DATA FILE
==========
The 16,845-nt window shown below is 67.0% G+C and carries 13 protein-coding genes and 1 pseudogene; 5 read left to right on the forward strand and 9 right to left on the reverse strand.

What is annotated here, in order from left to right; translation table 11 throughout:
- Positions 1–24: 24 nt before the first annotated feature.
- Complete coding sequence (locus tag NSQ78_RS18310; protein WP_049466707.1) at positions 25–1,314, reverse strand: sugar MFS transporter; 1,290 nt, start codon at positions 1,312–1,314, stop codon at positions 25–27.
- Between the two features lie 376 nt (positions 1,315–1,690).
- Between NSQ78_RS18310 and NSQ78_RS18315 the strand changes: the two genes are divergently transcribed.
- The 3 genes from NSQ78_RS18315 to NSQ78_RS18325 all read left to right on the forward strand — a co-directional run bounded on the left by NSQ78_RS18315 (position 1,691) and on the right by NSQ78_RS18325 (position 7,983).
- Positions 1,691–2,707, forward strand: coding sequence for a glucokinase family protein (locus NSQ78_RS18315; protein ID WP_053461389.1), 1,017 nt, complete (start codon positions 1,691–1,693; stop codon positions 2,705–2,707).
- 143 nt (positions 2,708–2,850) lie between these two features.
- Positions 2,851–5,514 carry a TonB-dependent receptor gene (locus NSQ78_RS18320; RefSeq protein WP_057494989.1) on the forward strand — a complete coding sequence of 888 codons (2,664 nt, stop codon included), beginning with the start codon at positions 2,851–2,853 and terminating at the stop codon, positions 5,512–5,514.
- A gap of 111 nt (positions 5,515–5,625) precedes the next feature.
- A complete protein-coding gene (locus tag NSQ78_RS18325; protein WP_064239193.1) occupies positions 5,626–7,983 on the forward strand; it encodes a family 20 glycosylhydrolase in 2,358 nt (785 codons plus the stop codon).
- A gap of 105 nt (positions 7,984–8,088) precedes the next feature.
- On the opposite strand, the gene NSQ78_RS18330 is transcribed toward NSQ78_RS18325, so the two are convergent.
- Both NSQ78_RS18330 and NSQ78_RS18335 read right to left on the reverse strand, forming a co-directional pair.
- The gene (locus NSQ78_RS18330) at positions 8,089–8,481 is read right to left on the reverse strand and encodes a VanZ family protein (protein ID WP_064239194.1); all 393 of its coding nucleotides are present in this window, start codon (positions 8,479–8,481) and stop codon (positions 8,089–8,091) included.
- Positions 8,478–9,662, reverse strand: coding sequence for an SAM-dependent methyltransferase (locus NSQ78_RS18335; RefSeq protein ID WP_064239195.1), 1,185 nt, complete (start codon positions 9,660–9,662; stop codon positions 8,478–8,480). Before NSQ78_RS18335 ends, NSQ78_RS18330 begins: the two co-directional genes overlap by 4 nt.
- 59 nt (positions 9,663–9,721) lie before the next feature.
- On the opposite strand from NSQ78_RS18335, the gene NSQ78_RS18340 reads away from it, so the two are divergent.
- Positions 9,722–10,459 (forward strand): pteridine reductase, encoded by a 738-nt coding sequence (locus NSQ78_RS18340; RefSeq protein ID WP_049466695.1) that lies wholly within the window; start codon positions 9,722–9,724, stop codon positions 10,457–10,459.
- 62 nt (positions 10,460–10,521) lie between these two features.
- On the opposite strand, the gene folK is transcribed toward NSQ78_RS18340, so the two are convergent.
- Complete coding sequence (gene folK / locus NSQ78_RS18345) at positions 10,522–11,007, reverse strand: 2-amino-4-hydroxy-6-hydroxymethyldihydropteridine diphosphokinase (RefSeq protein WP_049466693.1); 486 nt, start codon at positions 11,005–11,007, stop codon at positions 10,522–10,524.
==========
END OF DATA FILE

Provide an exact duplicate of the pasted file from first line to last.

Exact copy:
The 16,845-nt window shown below is 67.0% G+C and carries 13 protein-coding genes and 1 pseudogene; 5 read left to right on the forward strand and 9 right to left on the reverse strand.

What is annotated here, in order from left to right; translation table 11 throughout:
- Positions 1–24: 24 nt before the first annotated feature.
- Complete coding sequence (locus tag NSQ78_RS18310; protein WP_049466707.1) at positions 25–1,314, reverse strand: sugar MFS transporter; 1,290 nt, start codon at positions 1,312–1,314, stop codon at positions 25–27.
- Between the two features lie 376 nt (positions 1,315–1,690).
- Between NSQ78_RS18310 and NSQ78_RS18315 the strand changes: the two genes are divergently transcribed.
- The 3 genes from NSQ78_RS18315 to NSQ78_RS18325 all read left to right on the forward strand — a co-directional run bounded on the left by NSQ78_RS18315 (position 1,691) and on the right by NSQ78_RS18325 (position 7,983).
- Positions 1,691–2,707, forward strand: coding sequence for a glucokinase family protein (locus NSQ78_RS18315; protein ID WP_053461389.1), 1,017 nt, complete (start codon positions 1,691–1,693; stop codon positions 2,705–2,707).
- 143 nt (positions 2,708–2,850) lie between these two features.
- Positions 2,851–5,514 carry a TonB-dependent receptor gene (locus NSQ78_RS18320; RefSeq protein WP_057494989.1) on the forward strand — a complete coding sequence of 888 codons (2,664 nt, stop codon included), beginning with the start codon at positions 2,851–2,853 and terminating at the stop codon, positions 5,512–5,514.
- A gap of 111 nt (positions 5,515–5,625) precedes the next feature.
- A complete protein-coding gene (locus tag NSQ78_RS18325; protein WP_064239193.1) occupies positions 5,626–7,983 on the forward strand; it encodes a family 20 glycosylhydrolase in 2,358 nt (785 codons plus the stop codon).
- A gap of 105 nt (positions 7,984–8,088) precedes the next feature.
- On the opposite strand, the gene NSQ78_RS18330 is transcribed toward NSQ78_RS18325, so the two are convergent.
- Both NSQ78_RS18330 and NSQ78_RS18335 read right to left on the reverse strand, forming a co-directional pair.
- The gene (locus NSQ78_RS18330) at positions 8,089–8,481 is read right to left on the reverse strand and encodes a VanZ family protein (protein ID WP_064239194.1); all 393 of its coding nucleotides are present in this window, start codon (positions 8,479–8,481) and stop codon (positions 8,089–8,091) included.
- Positions 8,478–9,662, reverse strand: coding sequence for an SAM-dependent methyltransferase (locus NSQ78_RS18335; RefSeq protein ID WP_064239195.1), 1,185 nt, complete (start codon positions 9,660–9,662; stop codon positions 8,478–8,480). Before NSQ78_RS18335 ends, NSQ78_RS18330 begins: the two co-directional genes overlap by 4 nt.
- 59 nt (positions 9,663–9,721) lie before the next feature.
- On the opposite strand from NSQ78_RS18335, the gene NSQ78_RS18340 reads away from it, so the two are divergent.
- Positions 9,722–10,459 (forward strand): pteridine reductase, encoded by a 738-nt coding sequence (locus NSQ78_RS18340; RefSeq protein ID WP_049466695.1) that lies wholly within the window; start codon positions 9,722–9,724, stop codon positions 10,457–10,459.
- 62 nt (positions 10,460–10,521) lie between these two features.
- On the opposite strand, the gene folK is transcribed toward NSQ78_RS18340, so the two are convergent.
- Complete coding sequence (gene folK / locus NSQ78_RS18345) at positions 10,522–11,007, reverse strand: 2-amino-4-hydroxy-6-hydroxymethyldihydropteridine diphosphokinase (RefSeq protein WP_049466693.1); 486 nt, start codon at positions 11,005–11,007, stop codon at positions 10,522–10,524.